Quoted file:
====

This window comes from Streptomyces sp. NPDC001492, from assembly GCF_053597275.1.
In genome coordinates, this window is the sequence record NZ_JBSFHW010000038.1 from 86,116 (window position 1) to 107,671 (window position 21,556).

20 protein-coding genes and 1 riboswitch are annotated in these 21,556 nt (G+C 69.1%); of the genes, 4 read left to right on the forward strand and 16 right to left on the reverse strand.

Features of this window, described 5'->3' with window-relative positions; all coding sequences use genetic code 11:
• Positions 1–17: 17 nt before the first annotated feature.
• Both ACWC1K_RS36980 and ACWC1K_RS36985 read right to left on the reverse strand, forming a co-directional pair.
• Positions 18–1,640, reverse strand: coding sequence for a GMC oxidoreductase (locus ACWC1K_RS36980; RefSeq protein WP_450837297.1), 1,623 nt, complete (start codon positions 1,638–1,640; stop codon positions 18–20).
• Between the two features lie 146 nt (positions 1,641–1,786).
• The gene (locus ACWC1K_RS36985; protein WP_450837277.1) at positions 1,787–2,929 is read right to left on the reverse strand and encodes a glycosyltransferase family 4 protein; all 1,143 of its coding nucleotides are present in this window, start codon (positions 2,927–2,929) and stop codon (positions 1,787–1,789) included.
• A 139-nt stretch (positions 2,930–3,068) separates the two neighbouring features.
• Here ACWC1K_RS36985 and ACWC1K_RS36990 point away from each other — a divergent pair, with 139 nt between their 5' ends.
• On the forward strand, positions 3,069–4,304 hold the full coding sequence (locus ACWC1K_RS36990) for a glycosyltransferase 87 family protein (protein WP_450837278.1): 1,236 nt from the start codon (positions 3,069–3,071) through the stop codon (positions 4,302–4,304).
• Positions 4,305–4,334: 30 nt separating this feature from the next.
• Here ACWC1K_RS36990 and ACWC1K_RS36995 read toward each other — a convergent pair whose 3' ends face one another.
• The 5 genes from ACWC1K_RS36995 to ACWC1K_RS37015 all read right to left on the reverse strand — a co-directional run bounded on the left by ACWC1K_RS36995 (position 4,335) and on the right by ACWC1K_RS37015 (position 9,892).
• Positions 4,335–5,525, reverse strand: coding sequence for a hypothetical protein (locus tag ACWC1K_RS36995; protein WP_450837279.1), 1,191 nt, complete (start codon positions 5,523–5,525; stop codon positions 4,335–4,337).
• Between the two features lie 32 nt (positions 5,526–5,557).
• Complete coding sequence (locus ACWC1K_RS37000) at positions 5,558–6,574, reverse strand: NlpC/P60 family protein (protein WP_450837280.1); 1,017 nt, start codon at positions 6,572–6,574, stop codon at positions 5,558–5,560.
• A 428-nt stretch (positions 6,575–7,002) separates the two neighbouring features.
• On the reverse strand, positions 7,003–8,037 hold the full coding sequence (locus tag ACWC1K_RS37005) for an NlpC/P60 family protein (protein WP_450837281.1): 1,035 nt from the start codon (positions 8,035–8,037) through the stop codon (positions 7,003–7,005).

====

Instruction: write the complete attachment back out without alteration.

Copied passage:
This window comes from Streptomyces sp. NPDC001492, from assembly GCF_053597275.1.
In genome coordinates, this window is the sequence record NZ_JBSFHW010000038.1 from 86,116 (window position 1) to 107,671 (window position 21,556).

20 protein-coding genes and 1 riboswitch are annotated in these 21,556 nt (G+C 69.1%); of the genes, 4 read left to right on the forward strand and 16 right to left on the reverse strand.

Features of this window, described 5'->3' with window-relative positions; all coding sequences use genetic code 11:
• Positions 1–17: 17 nt before the first annotated feature.
• Both ACWC1K_RS36980 and ACWC1K_RS36985 read right to left on the reverse strand, forming a co-directional pair.
• Positions 18–1,640, reverse strand: coding sequence for a GMC oxidoreductase (locus ACWC1K_RS36980; RefSeq protein WP_450837297.1), 1,623 nt, complete (start codon positions 1,638–1,640; stop codon positions 18–20).
• Between the two features lie 146 nt (positions 1,641–1,786).
• The gene (locus ACWC1K_RS36985; protein WP_450837277.1) at positions 1,787–2,929 is read right to left on the reverse strand and encodes a glycosyltransferase family 4 protein; all 1,143 of its coding nucleotides are present in this window, start codon (positions 2,927–2,929) and stop codon (positions 1,787–1,789) included.
• A 139-nt stretch (positions 2,930–3,068) separates the two neighbouring features.
• Here ACWC1K_RS36985 and ACWC1K_RS36990 point away from each other — a divergent pair, with 139 nt between their 5' ends.
• On the forward strand, positions 3,069–4,304 hold the full coding sequence (locus ACWC1K_RS36990) for a glycosyltransferase 87 family protein (protein WP_450837278.1): 1,236 nt from the start codon (positions 3,069–3,071) through the stop codon (positions 4,302–4,304).
• Positions 4,305–4,334: 30 nt separating this feature from the next.
• Here ACWC1K_RS36990 and ACWC1K_RS36995 read toward each other — a convergent pair whose 3' ends face one another.
• The 5 genes from ACWC1K_RS36995 to ACWC1K_RS37015 all read right to left on the reverse strand — a co-directional run bounded on the left by ACWC1K_RS36995 (position 4,335) and on the right by ACWC1K_RS37015 (position 9,892).
• Positions 4,335–5,525, reverse strand: coding sequence for a hypothetical protein (locus tag ACWC1K_RS36995; protein WP_450837279.1), 1,191 nt, complete (start codon positions 5,523–5,525; stop codon positions 4,335–4,337).
• Between the two features lie 32 nt (positions 5,526–5,557).
• Complete coding sequence (locus ACWC1K_RS37000) at positions 5,558–6,574, reverse strand: NlpC/P60 family protein (protein WP_450837280.1); 1,017 nt, start codon at positions 6,572–6,574, stop codon at positions 5,558–5,560.
• A 428-nt stretch (positions 6,575–7,002) separates the two neighbouring features.
• On the reverse strand, positions 7,003–8,037 hold the full coding sequence (locus tag ACWC1K_RS37005) for an NlpC/P60 family protein (protein WP_450837281.1): 1,035 nt from the start codon (positions 8,035–8,037) through the stop codon (positions 7,003–7,005).